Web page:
Ann W. Jarvie’s The Soul Retrieval is a novel with a touch of mystery with an additional sense of the personal journey story. Set in the 1950s, it presents an odd perspective on a people and their customs, as we see mainly through the eyes of transplanted southern gal Henrietta Clayborn.
Somehow, Joe Loco becomes a garish caricature: a Native who’s tendency to dress like Elvis blends weirdly with his mystical abilities. Henrietta’s got her own issues and much though she’d like to ignore them, she finds herself sharing with Joe. He’s got insight and he says he has medicine; ancient medicine that will work a soul retrieval.
Conversations between them achieve an odd intimacy that claims the reader’s attention. Its not a romantic intimacy; they are both married to others. However, Joe’s sense of Henrietta’s pain, and his willingness to help, creates a strange relationship between them. Even though Henrietta also finds him odd, she finds herself sharing with him. Their conversations can be flippant, or silly or even argumentative, yet, each is somehow heartfelt. As odd As Joe Loco is, we don’t doubt what he sees. And, one cannot help but feel for Henrietta. While the evil in her past might seem to be the chief trouble, her current life is by no means easy. She finds herself confronting those that might be termed ‘evil’ even in her current life.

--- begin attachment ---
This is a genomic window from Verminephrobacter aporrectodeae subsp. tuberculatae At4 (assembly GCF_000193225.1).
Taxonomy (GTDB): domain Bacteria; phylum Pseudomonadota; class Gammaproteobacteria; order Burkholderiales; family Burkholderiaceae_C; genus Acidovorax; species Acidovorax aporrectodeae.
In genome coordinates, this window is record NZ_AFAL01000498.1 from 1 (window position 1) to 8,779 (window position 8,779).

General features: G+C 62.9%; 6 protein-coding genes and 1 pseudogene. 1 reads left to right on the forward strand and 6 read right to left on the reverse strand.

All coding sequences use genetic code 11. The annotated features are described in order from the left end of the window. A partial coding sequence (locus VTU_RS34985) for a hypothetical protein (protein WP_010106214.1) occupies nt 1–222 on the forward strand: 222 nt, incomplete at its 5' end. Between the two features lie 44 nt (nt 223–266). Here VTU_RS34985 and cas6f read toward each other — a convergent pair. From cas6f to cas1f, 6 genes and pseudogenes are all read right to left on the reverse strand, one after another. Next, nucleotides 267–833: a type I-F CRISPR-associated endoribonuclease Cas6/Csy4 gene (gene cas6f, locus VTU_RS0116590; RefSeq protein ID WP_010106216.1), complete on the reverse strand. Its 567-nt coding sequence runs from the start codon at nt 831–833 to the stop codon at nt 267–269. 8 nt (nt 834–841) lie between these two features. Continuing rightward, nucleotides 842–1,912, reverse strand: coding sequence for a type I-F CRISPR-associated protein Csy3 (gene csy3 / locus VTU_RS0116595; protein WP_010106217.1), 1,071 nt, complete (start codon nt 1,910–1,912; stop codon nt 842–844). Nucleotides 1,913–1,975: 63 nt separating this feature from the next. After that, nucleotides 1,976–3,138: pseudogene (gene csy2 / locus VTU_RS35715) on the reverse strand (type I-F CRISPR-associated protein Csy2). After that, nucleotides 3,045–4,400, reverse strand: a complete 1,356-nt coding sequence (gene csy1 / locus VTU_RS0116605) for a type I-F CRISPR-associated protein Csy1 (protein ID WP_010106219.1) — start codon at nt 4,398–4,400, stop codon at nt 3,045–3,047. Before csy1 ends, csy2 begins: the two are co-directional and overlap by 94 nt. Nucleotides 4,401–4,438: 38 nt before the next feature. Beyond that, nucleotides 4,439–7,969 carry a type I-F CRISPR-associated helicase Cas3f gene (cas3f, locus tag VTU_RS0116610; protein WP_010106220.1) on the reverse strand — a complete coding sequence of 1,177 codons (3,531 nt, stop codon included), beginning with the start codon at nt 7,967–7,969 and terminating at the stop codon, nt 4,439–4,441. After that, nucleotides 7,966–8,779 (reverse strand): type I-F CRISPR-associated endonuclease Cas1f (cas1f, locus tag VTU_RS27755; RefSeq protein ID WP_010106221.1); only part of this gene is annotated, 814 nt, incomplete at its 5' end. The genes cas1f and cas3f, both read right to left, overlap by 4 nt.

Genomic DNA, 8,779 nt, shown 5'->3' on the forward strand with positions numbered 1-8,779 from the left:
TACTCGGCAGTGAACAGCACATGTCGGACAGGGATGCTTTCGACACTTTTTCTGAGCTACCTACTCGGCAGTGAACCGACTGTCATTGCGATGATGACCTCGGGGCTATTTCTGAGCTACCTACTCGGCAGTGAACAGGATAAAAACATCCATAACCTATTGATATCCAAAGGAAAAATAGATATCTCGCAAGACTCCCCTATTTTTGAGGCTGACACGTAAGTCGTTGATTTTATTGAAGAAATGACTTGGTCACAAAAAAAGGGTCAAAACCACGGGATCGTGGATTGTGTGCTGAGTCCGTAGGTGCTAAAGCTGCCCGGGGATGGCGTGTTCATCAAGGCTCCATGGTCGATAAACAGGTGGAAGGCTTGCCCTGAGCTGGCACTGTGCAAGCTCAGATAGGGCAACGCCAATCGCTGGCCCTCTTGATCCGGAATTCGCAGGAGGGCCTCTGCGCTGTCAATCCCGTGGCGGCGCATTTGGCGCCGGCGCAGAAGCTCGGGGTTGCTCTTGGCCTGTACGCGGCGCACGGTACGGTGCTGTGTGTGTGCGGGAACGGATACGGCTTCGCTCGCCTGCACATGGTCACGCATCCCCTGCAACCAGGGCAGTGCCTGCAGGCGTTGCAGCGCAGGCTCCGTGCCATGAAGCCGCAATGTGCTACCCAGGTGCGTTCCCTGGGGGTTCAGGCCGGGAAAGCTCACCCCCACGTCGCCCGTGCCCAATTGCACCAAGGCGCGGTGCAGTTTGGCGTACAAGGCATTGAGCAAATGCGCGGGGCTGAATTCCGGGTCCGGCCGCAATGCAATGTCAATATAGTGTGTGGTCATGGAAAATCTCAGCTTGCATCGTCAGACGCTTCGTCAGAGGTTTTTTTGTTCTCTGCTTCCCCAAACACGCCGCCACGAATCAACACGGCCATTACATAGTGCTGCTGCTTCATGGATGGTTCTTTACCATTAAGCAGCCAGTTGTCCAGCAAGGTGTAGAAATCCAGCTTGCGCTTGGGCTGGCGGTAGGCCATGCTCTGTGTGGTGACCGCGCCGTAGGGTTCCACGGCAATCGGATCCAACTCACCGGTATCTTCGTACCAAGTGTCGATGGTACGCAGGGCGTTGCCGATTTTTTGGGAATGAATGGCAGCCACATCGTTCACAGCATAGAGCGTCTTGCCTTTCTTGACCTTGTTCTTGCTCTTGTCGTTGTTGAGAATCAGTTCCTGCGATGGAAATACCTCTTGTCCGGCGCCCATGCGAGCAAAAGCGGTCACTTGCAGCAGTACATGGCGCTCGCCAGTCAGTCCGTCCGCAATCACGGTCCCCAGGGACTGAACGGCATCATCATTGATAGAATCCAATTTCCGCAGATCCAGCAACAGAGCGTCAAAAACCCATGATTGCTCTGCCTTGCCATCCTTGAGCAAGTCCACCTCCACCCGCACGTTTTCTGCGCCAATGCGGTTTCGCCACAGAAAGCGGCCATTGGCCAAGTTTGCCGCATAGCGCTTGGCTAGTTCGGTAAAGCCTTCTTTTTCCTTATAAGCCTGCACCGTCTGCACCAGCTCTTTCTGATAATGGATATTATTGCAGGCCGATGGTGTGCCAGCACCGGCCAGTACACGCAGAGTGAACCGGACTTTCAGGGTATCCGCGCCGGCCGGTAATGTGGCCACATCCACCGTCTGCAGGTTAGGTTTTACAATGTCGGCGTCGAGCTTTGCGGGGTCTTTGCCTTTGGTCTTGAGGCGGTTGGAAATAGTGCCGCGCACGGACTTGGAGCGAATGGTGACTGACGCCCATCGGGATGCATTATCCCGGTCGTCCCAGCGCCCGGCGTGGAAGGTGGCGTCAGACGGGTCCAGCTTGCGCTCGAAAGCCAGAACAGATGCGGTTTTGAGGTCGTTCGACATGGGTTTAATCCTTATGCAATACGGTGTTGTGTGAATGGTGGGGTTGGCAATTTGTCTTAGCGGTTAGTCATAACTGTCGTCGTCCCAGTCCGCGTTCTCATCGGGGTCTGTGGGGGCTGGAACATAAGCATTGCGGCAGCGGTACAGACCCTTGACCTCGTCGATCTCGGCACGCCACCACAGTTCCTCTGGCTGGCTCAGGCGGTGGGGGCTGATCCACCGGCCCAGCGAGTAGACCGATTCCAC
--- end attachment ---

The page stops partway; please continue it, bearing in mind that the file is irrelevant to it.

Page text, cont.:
Although Henrietta’s pain and struggles do reach the reader, some aspects of this story are difficult to believe and tend to draw one away from the story. Characters are not always true to character. However, the story is incredibly original. On one level The Soul Retrieval speaks to friendship, and on another addresses all kinds of healing. It’s very original and very worth reading.
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